- 1 – MOTHER INDIA, Mehboob Khan, 1957.
The movie is the story of a poverty-stricken village woman named Radha (Nargis), who in the absence of her husband, struggles to raise her sons and survive against a cunning money-lender amidst many troubles. Despite her hardships, she sets a goddess-like moral example of an ideal Indian woman. The title of the film was chosen to counter American author Katherine Mayo’s 1927 polemical book Mother India, which vilified Indian culture.
- 2 – MR INDIA, Shekhar Kapur, 1987.
A poor but big-hearted man takes orphans into his home. After discovering his scientist father’s invisibility device, he rises to the occasion and fights to save his children and all of India from the clutches of a megalomaniac.
- 3 – A WEDNESDAY, Neeraj Pandey, 2008.
Set between 2 pm and 6 pm on a Wednesday, the film depicts an about-to-retire police commissioner narrating a sequence of events that unfolded on a particular Wednesday. There does not exist any written record. The awareness of the incident exists only in his mind and in those of several individuals who were involved, willingly and unwillingly, and how those events affected the lives of all the concerned people.
4 – LAGAAN: ONCE UPON A TIME IN INDIA, Ashutosh Gowariker, 2001.
The film is set in the Victorian period of India’s colonial British Raj. The story revolves around a small village whose inhabitants, burdened by high taxes, find themselves in an extraordinary situation as an arrogant officer challenges them to a game of cricket as a wager to avoid the taxes. The narrative spins around this situation as the villagers face the arduous task of learning the alien game and playing for a result that will change their village’s destiny.
5 – BLACK, Sanjay Leela Bhansali, 2005.
Black revolves around a deaf and blind girl, and her relationship with her teacher who himself later develops Alzheimer’s disease. The film draws inspiration from Helen Keller’s life and struggle. Black was a commercial success, becoming the second highest grossing Indian film worldwide in 2005 and the highest-grossing 2005 Indian film overseas. Time Magazine selected the film as one of the 10 Best Movies of the Year 2005 from around the globe.
6 – CHANDNI BAR, Madhur Bhandarkar, 2001.
The film depicts the story of a young orphan woman moving to Mumbai and accepting work as a bar dancer to survive. Directed by Madhur Bhandarkar, it shed light on the unexplored side of Mumbai underworld, intergenerational prostitution, dance bar girls, prison abuse, and gun crime. The film stars Tabu and Atul Kulkarni in lead roles.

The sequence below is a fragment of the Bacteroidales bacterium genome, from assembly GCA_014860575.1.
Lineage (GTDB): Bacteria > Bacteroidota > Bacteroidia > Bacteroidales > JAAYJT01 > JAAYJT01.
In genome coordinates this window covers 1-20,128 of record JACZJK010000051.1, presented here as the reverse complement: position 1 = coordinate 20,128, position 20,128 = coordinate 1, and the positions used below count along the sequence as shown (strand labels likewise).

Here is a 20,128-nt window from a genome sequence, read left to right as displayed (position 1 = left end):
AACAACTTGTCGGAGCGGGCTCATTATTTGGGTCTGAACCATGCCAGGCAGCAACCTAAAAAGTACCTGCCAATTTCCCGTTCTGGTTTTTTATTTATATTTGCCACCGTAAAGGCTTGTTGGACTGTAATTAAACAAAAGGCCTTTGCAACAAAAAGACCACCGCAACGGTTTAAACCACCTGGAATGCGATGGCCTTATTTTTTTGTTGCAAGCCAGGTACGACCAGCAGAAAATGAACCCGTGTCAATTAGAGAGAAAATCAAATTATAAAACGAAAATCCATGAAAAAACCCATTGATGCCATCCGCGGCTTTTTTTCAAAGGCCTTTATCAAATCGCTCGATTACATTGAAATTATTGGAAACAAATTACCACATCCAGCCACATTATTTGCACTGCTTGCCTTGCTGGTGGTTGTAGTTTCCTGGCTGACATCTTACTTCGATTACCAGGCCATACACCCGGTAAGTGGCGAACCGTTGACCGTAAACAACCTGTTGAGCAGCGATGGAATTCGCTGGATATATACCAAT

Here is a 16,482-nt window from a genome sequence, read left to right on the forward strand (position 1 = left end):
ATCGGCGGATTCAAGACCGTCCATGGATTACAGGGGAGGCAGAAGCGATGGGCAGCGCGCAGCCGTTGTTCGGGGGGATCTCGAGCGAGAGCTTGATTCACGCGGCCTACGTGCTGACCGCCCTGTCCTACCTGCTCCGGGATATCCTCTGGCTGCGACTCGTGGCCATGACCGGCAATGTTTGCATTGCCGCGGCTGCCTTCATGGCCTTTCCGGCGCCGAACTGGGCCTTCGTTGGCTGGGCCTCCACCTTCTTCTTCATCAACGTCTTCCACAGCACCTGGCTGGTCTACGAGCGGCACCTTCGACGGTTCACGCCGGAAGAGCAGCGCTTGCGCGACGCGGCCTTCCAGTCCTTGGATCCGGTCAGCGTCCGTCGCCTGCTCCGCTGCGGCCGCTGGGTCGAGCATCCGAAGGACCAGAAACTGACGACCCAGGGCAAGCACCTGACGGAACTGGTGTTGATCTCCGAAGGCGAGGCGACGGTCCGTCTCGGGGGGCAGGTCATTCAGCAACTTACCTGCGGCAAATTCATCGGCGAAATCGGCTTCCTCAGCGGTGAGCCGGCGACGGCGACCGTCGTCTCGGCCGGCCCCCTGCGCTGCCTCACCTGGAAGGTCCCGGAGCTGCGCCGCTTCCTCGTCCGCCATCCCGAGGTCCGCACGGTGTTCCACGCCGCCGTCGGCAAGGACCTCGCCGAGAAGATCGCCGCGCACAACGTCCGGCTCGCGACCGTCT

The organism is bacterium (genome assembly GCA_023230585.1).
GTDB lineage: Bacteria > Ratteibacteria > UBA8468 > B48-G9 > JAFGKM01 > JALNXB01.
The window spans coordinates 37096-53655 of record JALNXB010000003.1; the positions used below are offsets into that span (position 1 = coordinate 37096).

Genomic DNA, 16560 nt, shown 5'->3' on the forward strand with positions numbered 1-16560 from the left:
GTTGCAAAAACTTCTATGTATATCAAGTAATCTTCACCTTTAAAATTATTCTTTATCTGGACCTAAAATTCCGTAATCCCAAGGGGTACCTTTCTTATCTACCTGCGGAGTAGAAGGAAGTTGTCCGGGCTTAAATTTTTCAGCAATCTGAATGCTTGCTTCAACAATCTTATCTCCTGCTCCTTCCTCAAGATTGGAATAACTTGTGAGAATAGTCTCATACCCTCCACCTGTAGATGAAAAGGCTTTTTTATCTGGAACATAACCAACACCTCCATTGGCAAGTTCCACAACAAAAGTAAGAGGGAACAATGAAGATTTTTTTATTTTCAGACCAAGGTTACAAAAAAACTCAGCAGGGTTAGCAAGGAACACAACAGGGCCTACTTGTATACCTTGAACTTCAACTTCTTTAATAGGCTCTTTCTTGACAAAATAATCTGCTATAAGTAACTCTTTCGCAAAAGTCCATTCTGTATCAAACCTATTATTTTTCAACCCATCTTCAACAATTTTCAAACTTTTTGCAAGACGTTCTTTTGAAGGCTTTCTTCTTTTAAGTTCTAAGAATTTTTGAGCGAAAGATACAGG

- 7 – KYA KEHNA, Kundan Shah, 2000.
A family drama, the film shows how Priya, a young feisty teenager gets pregnant, and the father of the child, Rahul (Saif Ali Khan) abandons her. Struggling with acceptance from family and society at large, her best friend Ajay (Chandrachur Singh) helps her fight odds and win her family back. It was one of the first mainstream films, apart from Julie, that dealt with premarital pregnancy.
- 8 – MATRUBHOOMI: A Nation Without Women, Manish Jha, 2003.
The film is a future dystopia in an Indian village overpopulated exclusively by males due to female infanticide/ foeticide over the years. It shows the aggressive young men, desperate for wives, release their frustration through group screenings of imported pornographic films, cross-dressed dance performances, and even bestiality, which are handled sensitively. It chronicles the fate of a woman bought by Ramcharan, a wealthy father, to fulfil his and his five sons’ sexual desires.The film sheds light on the consequences of female foeticide, female infanticide, gender balance, fraternal polyandry and bride buying.
9 – NEERJA, Ram Madhvani, 2016.
A real-life story, the plot centers on the Libyan-backed Abu Nidal Organization’s hijacking of Pan Am Flight 73 in Karachi, Pakistan, on 5 September 1986. The film is shown from the point of view of the flight’s head purser, Neerja Bhanot, who thwarted the hijack attempt by alerting the pilots, thus grounding the plane; Bhanot died trying to help save 359 of the 379 passengers and crew on board.
- 10 – TAARE ZAMEEN PAR, Aamir Khan, 2007.
The film explores the life and imagination of an 8-year-old Ishaan. Deemed a day-dreamer who can’t seem to get anything right at his boarding school, the entry of an unconventional new art teacher, Ram Shankar Nikumbh, helps the dyslexic student discover his true identity.